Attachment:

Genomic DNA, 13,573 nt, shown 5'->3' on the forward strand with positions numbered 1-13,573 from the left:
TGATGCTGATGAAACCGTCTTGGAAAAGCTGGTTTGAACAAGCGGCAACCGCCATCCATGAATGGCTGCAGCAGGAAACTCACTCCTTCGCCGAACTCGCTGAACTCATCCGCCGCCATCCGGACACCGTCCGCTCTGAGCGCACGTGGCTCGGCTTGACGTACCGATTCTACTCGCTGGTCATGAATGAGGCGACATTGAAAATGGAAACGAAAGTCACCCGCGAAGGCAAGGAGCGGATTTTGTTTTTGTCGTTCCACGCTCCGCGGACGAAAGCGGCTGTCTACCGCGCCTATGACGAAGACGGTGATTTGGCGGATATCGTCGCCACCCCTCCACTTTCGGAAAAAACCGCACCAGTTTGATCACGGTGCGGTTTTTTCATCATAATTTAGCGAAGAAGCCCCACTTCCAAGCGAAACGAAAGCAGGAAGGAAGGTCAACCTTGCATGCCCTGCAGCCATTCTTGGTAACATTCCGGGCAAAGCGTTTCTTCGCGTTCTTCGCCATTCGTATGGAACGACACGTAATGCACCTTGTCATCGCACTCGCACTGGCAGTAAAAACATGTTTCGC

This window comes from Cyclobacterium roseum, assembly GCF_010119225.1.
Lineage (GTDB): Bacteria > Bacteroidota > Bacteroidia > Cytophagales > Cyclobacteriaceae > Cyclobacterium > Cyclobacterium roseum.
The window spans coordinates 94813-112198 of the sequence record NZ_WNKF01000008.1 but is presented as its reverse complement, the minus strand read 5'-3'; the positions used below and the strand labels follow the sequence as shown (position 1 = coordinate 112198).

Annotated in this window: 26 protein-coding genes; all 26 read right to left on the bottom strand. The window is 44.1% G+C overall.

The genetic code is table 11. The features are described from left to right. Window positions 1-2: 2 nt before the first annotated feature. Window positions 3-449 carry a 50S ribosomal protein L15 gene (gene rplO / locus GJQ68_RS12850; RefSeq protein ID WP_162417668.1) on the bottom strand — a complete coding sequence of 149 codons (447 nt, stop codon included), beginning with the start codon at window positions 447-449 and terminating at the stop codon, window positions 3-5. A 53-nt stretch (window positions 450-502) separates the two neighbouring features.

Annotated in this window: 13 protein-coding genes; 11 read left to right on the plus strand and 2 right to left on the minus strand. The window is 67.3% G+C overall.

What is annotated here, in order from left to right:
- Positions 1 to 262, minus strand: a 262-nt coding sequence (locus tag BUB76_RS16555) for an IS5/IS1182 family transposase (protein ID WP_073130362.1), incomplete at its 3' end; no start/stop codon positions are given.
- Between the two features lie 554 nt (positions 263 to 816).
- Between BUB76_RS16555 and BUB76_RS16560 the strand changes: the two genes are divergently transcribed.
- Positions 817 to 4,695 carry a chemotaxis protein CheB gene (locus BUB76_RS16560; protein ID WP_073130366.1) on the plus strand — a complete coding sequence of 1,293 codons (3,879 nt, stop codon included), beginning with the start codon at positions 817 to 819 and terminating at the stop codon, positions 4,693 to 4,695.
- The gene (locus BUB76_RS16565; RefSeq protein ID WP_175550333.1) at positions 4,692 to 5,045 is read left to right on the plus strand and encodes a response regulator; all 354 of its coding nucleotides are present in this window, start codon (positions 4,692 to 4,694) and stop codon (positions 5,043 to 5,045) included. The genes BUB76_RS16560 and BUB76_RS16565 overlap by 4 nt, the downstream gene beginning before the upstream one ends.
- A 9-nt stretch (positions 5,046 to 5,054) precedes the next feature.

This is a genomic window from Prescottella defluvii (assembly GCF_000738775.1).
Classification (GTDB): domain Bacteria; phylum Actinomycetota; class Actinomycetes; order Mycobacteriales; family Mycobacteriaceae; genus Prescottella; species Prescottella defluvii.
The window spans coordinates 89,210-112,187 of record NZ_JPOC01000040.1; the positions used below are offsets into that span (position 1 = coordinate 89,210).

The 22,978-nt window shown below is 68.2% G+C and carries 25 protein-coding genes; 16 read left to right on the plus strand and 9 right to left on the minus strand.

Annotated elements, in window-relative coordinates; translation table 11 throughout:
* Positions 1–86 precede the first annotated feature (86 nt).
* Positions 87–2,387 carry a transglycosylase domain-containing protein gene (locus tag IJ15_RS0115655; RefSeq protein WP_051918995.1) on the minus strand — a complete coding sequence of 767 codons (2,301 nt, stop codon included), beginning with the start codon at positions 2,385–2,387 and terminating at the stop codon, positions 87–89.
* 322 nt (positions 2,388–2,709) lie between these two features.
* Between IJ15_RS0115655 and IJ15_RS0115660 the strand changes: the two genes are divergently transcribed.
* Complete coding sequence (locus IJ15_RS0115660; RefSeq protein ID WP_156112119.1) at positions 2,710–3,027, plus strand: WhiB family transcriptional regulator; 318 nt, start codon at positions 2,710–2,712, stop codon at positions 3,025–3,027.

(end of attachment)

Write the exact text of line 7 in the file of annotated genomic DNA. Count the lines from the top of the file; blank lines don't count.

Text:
The genetic code is table 11. The features are described from left to right. Window positions 1-2: 2 nt before the first annotated feature. Window positions 3-449 carry a 50S ribosomal protein L15 gene (gene rplO / locus GJQ68_RS12850; RefSeq protein ID WP_162417668.1) on the bottom strand — a complete coding sequence of 149 codons (447 nt, stop codon included), beginning with the start codon at window positions 447-449 and terminating at the stop codon, window positions 3-5. A 53-nt stretch (window positions 450-502) separates the two neighbouring features.